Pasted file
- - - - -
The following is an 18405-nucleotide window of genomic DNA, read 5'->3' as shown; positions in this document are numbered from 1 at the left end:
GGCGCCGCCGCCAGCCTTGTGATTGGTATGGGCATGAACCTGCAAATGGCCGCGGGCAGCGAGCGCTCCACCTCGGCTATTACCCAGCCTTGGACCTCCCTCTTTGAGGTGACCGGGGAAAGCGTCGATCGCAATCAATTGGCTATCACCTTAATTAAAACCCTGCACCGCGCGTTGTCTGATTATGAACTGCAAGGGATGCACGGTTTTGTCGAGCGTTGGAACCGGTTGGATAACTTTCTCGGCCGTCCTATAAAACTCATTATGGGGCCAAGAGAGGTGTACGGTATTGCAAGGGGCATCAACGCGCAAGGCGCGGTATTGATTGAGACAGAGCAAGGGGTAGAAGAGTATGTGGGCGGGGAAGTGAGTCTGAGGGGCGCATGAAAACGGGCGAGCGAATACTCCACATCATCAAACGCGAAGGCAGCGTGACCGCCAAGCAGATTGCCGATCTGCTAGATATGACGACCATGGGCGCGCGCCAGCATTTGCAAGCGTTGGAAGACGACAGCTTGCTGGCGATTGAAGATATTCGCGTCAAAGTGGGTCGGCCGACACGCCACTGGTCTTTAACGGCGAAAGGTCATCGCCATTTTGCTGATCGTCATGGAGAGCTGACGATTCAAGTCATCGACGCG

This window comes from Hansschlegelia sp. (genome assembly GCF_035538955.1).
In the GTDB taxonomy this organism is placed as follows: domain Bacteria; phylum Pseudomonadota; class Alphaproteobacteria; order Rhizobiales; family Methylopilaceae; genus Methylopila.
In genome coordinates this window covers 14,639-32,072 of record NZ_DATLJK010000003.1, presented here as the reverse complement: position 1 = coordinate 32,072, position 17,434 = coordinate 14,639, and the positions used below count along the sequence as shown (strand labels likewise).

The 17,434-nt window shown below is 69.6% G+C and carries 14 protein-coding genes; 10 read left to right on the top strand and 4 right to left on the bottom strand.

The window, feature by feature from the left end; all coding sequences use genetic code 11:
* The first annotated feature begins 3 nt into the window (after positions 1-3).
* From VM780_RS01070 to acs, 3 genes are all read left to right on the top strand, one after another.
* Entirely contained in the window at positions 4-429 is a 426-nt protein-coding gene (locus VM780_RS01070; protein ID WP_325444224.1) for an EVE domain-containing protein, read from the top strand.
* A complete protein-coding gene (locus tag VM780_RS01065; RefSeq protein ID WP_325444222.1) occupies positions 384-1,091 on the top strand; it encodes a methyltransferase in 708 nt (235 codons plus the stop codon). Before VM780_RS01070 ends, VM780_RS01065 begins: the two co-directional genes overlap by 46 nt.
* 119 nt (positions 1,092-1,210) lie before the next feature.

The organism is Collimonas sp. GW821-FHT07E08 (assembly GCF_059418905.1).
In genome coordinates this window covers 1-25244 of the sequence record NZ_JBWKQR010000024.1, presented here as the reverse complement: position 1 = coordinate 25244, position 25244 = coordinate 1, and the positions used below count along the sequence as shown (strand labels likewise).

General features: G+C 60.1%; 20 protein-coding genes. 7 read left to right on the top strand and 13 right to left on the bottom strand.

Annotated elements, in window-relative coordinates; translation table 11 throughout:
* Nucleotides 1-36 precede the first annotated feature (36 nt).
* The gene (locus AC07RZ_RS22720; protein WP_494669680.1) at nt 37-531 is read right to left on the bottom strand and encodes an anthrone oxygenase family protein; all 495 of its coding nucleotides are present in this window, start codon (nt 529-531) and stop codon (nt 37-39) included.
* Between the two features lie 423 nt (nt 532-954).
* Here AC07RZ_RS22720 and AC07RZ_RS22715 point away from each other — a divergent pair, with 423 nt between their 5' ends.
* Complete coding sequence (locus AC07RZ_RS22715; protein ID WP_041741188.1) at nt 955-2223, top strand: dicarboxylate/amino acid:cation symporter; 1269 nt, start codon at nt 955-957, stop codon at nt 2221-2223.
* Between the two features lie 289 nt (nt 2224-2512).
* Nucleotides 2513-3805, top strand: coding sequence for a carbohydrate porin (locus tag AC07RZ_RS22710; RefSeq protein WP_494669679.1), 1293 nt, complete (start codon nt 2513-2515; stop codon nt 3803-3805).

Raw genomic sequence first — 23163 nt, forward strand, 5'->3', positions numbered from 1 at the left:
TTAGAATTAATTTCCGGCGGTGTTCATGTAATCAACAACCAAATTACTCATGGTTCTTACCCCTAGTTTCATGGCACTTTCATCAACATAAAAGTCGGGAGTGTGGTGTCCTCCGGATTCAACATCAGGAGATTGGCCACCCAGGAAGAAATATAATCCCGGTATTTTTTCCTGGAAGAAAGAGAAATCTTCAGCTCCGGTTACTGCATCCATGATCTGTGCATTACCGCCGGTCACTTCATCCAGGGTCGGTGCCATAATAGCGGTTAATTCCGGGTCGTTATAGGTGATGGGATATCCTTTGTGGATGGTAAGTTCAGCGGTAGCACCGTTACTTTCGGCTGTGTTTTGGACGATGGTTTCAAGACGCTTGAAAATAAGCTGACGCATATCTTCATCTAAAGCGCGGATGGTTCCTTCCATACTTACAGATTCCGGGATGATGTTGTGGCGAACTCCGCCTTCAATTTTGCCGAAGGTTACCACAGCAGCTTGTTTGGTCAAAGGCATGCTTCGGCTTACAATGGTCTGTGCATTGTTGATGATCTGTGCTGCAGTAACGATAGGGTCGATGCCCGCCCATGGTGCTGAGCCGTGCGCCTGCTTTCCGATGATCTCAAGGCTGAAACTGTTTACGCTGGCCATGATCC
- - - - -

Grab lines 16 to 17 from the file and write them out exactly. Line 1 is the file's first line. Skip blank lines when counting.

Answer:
Annotated elements, in window-relative coordinates; translation table 11 throughout:
* Nucleotides 1-36 precede the first annotated feature (36 nt).